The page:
The internet has always been filled with heavily distracting websites. However, the use and access of these websites have become so pervasive that even the employees themselves are self-blocking many sites in order to remain productive. In a past piece, we discussed whether to monitor your employees’ online behavior. If you decided not to monitor your team’s internet usage, selectively blocking may be a good alternative. In this piece, we’re going to look at which kind of websites to consider blocking from your employees, why, and how not to just come off as a distrustful jerk in the process.
1. The Naughty Stuff
Let’s just get this one quickly out of the way. If you’re going to be blocking any websites, it makes sense to block material that would even be censored from prime-time television. Nudity, graphic violence, overt hate-speech — unless your business requires employees to research edgy subjects on a regular basis, this kind of content has no place being viewed on company devices or over company networks. Not only are these website potentially offensive to co-workers, they also increase your network’s exposure to potential cybersecurity threats.
2. Online Gambling Sites
While gambling can sometimes be as innocent as a game of online poker to blow off some steam after hours, the world of online gambling can be a dark place for many gambling addicts. If employees are participating in online gambling at work, this could be a sign of an addiction. This addiction will likely not stop with a few break-period roulette games or virtual slot machines. Giving employees a break from this content can actually be very beneficial for them — not even mentioning improving worker efficiency.
3. Video Streaming Sites
According to a 2017 New York Times article, 37% of participants in one questionnaire admitted to watching Netflix at work. Even though mobile devices with their own networks have made it more difficult to keep employees from binge-watching their favorite shows on the clock, blocking video-centric websites may add friction to doing so. Websites like Netflix, YouTube, Vimeo, and others are known timekillers for many employees.
4. Social Media Sites
Sites and services from Facebook, Twitter, Instagram, and many others are some of the biggest time killers on the internet. Such social media sites are frequently called “infinity pools” for the user’s ability to virtually scroll endlessly with no end in sight. In a rare turn, even employees have admitted that Facebook has kept them from adequately performing their jobs. When social media isn’t blocked in the workplace, some even pay for self-blocking services in order to curb their addictions. This places many social media platforms on the chopping block for organizations where social media is not involved in their work.
5. Certain Forum Sites
There is such a thing as helpful forums that provide solutions to help employees solve work-related problems. There is also such a thing as forum websites that are little better than chatrooms of yesteryear that contain pages and pages of tantalizing nonsense. Making a clear distinction is best left to each department, but should be seriously considered.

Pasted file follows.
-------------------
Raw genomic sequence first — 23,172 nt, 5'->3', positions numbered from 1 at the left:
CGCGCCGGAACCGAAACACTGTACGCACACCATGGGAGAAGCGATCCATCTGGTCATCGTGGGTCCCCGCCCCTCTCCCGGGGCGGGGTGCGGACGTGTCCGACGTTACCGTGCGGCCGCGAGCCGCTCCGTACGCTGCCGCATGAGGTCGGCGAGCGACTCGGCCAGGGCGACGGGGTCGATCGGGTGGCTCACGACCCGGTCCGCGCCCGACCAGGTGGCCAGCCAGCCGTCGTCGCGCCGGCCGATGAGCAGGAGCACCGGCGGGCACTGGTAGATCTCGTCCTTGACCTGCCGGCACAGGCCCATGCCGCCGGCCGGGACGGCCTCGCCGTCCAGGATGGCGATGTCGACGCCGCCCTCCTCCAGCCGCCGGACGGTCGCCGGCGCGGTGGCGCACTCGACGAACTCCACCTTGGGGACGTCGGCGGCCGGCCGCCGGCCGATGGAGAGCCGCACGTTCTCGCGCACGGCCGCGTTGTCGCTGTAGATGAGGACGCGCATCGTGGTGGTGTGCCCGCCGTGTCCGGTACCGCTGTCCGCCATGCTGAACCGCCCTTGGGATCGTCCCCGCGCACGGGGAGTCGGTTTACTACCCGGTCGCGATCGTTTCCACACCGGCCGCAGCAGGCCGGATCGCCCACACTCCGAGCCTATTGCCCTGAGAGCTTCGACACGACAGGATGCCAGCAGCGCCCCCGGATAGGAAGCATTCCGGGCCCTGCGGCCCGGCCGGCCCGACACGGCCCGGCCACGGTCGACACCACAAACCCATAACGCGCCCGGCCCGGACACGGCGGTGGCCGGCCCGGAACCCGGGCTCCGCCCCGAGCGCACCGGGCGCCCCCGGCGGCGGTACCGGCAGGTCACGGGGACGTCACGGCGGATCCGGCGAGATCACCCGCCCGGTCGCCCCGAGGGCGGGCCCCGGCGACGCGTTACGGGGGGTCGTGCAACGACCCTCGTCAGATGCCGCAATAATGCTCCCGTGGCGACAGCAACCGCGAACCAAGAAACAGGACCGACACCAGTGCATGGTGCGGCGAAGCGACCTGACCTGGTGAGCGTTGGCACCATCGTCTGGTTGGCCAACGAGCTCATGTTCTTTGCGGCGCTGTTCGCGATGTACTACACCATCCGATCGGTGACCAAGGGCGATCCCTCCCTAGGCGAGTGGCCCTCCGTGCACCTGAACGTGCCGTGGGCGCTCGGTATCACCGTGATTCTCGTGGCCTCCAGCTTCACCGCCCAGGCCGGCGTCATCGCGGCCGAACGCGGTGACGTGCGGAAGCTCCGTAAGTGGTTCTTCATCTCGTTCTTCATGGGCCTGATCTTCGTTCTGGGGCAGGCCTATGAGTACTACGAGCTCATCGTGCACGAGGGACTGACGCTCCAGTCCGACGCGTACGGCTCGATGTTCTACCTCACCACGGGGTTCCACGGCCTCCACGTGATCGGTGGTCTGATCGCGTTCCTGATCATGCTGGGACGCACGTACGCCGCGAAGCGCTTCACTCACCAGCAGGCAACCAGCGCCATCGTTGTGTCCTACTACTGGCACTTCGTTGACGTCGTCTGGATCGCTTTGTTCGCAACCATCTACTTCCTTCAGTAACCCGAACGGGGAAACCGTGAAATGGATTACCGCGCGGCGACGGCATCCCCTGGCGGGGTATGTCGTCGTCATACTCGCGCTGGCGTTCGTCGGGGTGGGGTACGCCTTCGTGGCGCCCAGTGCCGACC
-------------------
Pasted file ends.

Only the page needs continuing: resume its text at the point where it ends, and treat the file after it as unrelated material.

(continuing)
6. Online Shopping Websites
The internet has afforded us the luxury of thoroughly investigating every item we purchase. We can access shopping websites such as Target, Amazon, and any number of online retailers for a wide array of information. From price comparisons to user reviews, it’s all for the taking...and it takes a while to get through. Blocking these websites in the name of productivity may be a win for employers and shopaholics alike.
Tips For Not Coming Off Like a Jerk
When you finally do drop the hammer and start blocking certain websites, expect to receive a good amount of backlash for doing so — maybe not in spoken form, but emotionally. There are some ways to do this tactfully.
Offer productivity incentives.
If you begin blocking distracting websites, you’re likely to see an improvement in productivity...but maybe not in morale. Your employees will probably not like the change and see it as your lack of trust in them. In order to offset these feelings, provide positive incentives corresponding to the increased positivity you see. Some of those incentives may even be the unblocking of some sites on the condition that productivity remains steady.
Make the choice to block sites a departmental choice.
Many will admit to having a problem being distracted by internet access while on the job. Whole self-censoring companies have been established to combat this. Perhaps your employees will welcome some of these blocking instances. In order to make them a greater part of the process, allow your employees to choose which website the department will block.